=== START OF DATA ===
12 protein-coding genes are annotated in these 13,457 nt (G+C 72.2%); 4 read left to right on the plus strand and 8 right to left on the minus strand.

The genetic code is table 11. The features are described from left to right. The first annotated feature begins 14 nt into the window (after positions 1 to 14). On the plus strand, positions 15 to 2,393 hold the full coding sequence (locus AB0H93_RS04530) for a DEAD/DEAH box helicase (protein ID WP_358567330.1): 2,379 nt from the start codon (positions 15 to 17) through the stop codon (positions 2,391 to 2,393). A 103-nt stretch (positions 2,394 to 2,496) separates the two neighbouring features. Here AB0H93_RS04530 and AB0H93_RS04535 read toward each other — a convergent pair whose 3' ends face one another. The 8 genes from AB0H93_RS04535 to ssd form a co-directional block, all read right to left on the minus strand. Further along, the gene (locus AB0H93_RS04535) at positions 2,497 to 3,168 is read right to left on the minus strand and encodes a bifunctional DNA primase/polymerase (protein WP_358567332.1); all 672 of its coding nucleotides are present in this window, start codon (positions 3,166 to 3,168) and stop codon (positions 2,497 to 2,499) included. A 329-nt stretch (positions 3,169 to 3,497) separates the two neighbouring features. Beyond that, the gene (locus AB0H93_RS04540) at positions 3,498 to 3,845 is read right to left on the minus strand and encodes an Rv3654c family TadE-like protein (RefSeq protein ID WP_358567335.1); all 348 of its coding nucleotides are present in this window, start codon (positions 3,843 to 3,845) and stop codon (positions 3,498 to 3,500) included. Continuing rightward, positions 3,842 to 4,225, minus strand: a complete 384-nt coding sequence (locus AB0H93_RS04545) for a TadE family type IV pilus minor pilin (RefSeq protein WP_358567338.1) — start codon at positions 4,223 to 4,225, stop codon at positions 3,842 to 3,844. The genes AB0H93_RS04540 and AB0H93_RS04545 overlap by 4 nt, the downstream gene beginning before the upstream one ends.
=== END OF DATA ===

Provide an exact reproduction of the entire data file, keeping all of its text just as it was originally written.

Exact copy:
12 protein-coding genes are annotated in these 13,457 nt (G+C 72.2%); 4 read left to right on the plus strand and 8 right to left on the minus strand.

The genetic code is table 11. The features are described from left to right. The first annotated feature begins 14 nt into the window (after positions 1 to 14). On the plus strand, positions 15 to 2,393 hold the full coding sequence (locus AB0H93_RS04530) for a DEAD/DEAH box helicase (protein ID WP_358567330.1): 2,379 nt from the start codon (positions 15 to 17) through the stop codon (positions 2,391 to 2,393). A 103-nt stretch (positions 2,394 to 2,496) separates the two neighbouring features. Here AB0H93_RS04530 and AB0H93_RS04535 read toward each other — a convergent pair whose 3' ends face one another. The 8 genes from AB0H93_RS04535 to ssd form a co-directional block, all read right to left on the minus strand. Further along, the gene (locus AB0H93_RS04535) at positions 2,497 to 3,168 is read right to left on the minus strand and encodes a bifunctional DNA primase/polymerase (protein WP_358567332.1); all 672 of its coding nucleotides are present in this window, start codon (positions 3,166 to 3,168) and stop codon (positions 2,497 to 2,499) included. A 329-nt stretch (positions 3,169 to 3,497) separates the two neighbouring features. Beyond that, the gene (locus AB0H93_RS04540) at positions 3,498 to 3,845 is read right to left on the minus strand and encodes an Rv3654c family TadE-like protein (RefSeq protein ID WP_358567335.1); all 348 of its coding nucleotides are present in this window, start codon (positions 3,843 to 3,845) and stop codon (positions 3,498 to 3,500) included. Continuing rightward, positions 3,842 to 4,225, minus strand: a complete 384-nt coding sequence (locus AB0H93_RS04545) for a TadE family type IV pilus minor pilin (RefSeq protein WP_358567338.1) — start codon at positions 4,223 to 4,225, stop codon at positions 3,842 to 3,844. The genes AB0H93_RS04540 and AB0H93_RS04545 overlap by 4 nt, the downstream gene beginning before the upstream one ends.